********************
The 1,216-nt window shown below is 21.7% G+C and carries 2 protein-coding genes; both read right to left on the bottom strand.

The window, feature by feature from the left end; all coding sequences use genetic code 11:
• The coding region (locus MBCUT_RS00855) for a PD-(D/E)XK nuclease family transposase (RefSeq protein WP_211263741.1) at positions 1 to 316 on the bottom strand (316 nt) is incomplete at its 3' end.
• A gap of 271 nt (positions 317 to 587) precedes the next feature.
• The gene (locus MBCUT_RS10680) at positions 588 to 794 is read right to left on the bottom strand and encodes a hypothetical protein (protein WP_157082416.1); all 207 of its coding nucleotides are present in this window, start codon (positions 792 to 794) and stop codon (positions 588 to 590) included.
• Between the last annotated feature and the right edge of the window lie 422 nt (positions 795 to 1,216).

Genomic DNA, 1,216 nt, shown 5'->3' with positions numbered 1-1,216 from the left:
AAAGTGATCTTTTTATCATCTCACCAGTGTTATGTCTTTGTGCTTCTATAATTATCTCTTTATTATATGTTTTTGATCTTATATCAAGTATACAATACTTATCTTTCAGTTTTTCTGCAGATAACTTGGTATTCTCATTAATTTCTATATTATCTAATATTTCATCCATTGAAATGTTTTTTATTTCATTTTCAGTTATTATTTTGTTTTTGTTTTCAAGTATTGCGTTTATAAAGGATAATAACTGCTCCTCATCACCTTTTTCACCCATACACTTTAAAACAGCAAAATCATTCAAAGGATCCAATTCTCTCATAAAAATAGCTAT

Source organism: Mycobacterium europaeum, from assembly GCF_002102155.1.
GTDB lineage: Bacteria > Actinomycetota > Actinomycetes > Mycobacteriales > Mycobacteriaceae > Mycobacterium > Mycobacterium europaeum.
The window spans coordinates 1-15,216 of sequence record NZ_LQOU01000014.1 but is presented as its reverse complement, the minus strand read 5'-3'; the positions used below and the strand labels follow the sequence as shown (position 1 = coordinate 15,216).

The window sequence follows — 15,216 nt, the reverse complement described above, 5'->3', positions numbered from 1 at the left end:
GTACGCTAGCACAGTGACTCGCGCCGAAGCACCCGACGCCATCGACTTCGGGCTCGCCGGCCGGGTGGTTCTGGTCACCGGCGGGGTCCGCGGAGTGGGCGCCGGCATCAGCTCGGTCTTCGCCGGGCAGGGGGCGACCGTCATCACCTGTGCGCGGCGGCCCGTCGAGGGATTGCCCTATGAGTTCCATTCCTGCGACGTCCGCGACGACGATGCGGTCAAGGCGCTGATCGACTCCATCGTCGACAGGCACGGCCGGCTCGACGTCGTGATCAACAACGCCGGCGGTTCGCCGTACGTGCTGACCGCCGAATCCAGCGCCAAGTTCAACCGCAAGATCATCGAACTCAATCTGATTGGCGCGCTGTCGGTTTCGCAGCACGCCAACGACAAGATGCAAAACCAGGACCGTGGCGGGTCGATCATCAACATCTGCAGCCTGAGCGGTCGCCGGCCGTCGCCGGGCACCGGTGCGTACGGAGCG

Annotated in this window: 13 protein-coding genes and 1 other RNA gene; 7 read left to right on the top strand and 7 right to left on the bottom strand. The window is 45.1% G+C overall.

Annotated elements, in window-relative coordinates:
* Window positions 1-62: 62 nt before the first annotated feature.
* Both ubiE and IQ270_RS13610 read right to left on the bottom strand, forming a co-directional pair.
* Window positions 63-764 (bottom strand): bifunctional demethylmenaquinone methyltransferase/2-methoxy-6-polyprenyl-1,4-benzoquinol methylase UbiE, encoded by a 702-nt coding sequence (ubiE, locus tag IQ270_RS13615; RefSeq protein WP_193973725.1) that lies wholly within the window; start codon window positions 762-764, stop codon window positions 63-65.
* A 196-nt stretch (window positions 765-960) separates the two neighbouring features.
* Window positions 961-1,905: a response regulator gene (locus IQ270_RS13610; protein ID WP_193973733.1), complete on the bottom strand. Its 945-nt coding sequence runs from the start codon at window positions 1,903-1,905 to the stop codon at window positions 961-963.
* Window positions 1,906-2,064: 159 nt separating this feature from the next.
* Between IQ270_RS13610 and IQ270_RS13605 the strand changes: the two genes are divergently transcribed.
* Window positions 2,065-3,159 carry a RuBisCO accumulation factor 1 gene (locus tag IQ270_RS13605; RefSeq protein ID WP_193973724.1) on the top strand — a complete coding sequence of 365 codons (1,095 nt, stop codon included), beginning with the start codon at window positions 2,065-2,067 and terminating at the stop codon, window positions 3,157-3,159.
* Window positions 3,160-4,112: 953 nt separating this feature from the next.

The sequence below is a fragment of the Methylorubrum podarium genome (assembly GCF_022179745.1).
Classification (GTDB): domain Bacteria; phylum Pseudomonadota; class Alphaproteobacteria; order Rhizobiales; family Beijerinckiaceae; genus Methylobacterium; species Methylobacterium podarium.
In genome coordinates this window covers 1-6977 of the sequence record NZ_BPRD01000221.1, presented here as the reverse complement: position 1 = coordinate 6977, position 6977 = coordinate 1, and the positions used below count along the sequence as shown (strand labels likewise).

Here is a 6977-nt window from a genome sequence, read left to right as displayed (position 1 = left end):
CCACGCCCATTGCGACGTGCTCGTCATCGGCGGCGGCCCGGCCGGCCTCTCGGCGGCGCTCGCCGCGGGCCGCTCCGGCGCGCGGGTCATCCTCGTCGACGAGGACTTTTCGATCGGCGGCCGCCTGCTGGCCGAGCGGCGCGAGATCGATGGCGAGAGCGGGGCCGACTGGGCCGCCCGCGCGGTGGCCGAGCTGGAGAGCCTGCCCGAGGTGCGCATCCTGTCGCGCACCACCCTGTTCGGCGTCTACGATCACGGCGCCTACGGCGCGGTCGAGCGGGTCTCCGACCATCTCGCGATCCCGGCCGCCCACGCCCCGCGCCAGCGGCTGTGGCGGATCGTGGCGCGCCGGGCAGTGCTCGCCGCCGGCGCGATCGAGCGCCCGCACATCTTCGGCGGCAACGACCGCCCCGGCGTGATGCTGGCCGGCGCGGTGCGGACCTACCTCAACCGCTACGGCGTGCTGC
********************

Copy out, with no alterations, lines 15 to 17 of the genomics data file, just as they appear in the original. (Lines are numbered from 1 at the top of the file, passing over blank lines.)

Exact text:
Annotated elements, in window-relative coordinates:
* Window positions 1-62: 62 nt before the first annotated feature.
* Both ubiE and IQ270_RS13610 read right to left on the bottom strand, forming a co-directional pair.